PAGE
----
I occasionally receive "cold-call" applications from graduate or postdoctoral candidates interested in working in my research group. Most of the time, they are of no interest—it's just a "form letter"-type application. However, once in a while, I get an application from someone who I would consider giving an interview to—if I actually had an open position.
What I want to do is to let people know that I am interested in such candidates, even though I don't have an open job for them. Is there a way to express this interest, and to encourage them to apply again when a new position becomes available. Is there a good way to do this—most of the time, such emails sound very trite, and that's exactly what I'm trying to avoid.
This answer is about faculty candidates, not graduate student or postdoc candidates. (I misunderstood the original question.)
First, be honest with the candidate, both about your interest and about your ability to hire. Yes, we are very interested. No, we don't have any regular faculty slots this year. Yes, we would love to fly you out, have you give a talk, meet with some of our faculty and students, maybe have a chat with the dean, and see where things go from there. Make no promises you can't actually keep.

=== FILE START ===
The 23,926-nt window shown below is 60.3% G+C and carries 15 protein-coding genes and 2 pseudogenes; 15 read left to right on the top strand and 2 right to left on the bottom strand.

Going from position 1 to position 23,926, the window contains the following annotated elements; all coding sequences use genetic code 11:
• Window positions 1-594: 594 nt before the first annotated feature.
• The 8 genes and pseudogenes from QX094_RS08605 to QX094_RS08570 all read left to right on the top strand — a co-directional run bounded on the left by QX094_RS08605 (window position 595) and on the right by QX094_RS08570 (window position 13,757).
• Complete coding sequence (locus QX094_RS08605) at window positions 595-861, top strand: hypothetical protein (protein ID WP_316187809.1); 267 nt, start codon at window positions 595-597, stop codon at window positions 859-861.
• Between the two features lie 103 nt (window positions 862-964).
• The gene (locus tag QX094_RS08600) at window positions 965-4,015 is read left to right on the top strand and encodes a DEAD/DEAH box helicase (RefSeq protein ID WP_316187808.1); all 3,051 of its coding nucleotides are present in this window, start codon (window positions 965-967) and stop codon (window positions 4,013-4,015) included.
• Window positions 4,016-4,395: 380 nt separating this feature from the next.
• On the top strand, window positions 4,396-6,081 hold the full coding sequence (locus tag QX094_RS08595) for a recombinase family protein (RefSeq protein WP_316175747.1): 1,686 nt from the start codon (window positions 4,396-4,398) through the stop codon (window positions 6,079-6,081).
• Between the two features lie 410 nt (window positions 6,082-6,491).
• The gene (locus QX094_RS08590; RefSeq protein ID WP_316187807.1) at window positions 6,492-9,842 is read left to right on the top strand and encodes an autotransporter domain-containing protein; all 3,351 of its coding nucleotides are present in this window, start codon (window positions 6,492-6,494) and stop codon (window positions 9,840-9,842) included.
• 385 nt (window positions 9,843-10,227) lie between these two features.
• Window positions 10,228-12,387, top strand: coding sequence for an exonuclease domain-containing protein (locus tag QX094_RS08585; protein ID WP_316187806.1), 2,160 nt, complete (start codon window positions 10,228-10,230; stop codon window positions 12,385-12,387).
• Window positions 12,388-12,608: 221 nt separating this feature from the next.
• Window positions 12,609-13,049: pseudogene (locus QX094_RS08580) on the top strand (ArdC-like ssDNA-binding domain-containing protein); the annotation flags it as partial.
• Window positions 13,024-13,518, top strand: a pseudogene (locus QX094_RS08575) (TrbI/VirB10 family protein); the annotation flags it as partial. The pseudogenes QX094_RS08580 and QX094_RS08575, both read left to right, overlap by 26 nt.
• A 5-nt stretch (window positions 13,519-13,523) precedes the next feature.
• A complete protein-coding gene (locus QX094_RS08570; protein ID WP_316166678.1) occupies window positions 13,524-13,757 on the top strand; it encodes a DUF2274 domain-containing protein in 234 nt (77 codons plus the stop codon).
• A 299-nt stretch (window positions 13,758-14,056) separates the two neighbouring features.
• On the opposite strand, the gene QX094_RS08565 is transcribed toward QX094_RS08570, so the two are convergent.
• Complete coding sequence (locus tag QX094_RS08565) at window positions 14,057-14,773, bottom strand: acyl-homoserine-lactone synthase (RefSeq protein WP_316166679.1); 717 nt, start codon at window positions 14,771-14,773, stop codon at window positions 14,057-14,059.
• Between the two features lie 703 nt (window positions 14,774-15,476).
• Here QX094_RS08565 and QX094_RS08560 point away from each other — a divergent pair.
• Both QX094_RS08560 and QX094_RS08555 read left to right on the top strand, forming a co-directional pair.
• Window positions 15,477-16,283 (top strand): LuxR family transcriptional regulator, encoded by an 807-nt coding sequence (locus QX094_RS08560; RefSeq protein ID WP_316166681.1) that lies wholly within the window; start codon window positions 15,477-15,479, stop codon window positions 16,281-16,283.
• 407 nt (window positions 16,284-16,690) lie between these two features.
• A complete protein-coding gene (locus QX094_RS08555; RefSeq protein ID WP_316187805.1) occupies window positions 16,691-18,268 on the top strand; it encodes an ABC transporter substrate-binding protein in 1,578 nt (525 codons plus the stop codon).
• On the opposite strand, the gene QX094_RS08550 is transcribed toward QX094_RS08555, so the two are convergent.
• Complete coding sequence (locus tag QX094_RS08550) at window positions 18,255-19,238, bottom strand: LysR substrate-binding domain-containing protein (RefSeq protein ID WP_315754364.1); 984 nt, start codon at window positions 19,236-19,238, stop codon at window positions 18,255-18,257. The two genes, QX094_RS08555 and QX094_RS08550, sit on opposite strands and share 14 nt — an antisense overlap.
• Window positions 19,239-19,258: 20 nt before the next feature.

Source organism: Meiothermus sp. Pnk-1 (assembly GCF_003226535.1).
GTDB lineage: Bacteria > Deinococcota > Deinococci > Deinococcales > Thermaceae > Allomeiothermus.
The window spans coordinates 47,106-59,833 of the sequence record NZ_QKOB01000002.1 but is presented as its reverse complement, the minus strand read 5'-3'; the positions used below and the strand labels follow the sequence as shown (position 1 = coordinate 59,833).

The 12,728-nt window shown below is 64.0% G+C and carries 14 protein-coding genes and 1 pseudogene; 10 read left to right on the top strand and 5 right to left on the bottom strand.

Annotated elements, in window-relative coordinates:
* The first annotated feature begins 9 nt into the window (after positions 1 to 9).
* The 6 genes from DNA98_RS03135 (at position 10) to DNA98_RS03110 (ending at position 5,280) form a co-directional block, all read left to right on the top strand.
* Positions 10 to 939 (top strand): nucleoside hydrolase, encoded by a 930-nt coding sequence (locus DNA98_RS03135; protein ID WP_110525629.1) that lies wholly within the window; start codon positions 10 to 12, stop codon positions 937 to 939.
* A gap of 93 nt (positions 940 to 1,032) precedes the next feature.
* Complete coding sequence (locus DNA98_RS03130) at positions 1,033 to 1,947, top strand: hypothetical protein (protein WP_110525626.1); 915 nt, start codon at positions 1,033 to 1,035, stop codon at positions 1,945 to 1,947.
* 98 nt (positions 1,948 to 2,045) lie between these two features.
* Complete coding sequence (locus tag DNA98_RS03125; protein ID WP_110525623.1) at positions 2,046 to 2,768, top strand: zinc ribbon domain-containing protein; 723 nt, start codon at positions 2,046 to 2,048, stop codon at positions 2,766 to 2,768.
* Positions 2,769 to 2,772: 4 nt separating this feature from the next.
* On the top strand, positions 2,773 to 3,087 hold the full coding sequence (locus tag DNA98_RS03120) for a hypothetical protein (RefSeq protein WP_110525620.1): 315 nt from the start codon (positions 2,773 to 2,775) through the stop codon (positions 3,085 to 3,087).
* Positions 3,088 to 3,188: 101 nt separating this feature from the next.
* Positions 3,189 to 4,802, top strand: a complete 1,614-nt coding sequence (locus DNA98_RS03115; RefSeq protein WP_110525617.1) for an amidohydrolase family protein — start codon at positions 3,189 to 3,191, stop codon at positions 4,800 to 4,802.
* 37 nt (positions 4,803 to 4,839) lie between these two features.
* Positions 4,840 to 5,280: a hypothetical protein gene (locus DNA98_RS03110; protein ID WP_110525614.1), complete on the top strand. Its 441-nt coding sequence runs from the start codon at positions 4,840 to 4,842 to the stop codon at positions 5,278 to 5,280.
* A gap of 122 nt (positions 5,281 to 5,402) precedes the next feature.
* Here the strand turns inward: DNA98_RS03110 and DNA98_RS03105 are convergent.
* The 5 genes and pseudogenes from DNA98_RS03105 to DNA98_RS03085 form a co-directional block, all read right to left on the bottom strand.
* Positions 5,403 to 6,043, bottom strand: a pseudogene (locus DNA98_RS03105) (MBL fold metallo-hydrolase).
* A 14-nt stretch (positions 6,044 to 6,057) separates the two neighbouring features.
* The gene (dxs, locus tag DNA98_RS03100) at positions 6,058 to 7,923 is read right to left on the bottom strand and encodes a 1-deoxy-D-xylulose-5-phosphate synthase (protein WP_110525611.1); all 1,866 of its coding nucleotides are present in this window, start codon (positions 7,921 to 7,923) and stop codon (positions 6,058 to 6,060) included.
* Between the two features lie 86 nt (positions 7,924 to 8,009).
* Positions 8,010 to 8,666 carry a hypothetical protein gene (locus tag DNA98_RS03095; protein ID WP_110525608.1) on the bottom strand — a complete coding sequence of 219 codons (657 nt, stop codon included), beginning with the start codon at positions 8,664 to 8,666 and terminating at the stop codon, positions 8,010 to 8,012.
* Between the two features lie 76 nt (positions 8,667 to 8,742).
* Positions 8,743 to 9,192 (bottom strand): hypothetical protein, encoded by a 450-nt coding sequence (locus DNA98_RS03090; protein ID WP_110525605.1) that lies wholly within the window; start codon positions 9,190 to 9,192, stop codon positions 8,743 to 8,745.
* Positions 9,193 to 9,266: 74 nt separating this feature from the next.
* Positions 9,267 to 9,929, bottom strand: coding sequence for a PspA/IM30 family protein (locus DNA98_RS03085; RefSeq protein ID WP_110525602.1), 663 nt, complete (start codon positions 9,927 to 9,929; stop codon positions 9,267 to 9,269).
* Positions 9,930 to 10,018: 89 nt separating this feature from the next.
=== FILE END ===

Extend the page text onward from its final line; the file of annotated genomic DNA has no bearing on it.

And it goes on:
Second, a lack of open slots does not mean it is impossible to hire. Your college or campus may have finds set aside for "excellence" hires, or for cross-departmental research initiatives (like "clean water" or "computational science"), or for dual-career families. Some other overlapping department may be willing to give you half a slot for a joint appointment. Another faculty member in your department or college may have just unexpectedly retired, resigned, moved to administration, failed to get tenure, or died. Your dean may be impressed enough (or encouraged enough by other senior faculty) to give you an extra slot just for that person next year.
Creating a slot takes a lot of legwork and a lot of political capital—you may burn a future slot even if the candidate doesn't come. So they'd better really be special, and you'd better know that they'll come if a position is actually offered.
Yes, I have seen this work.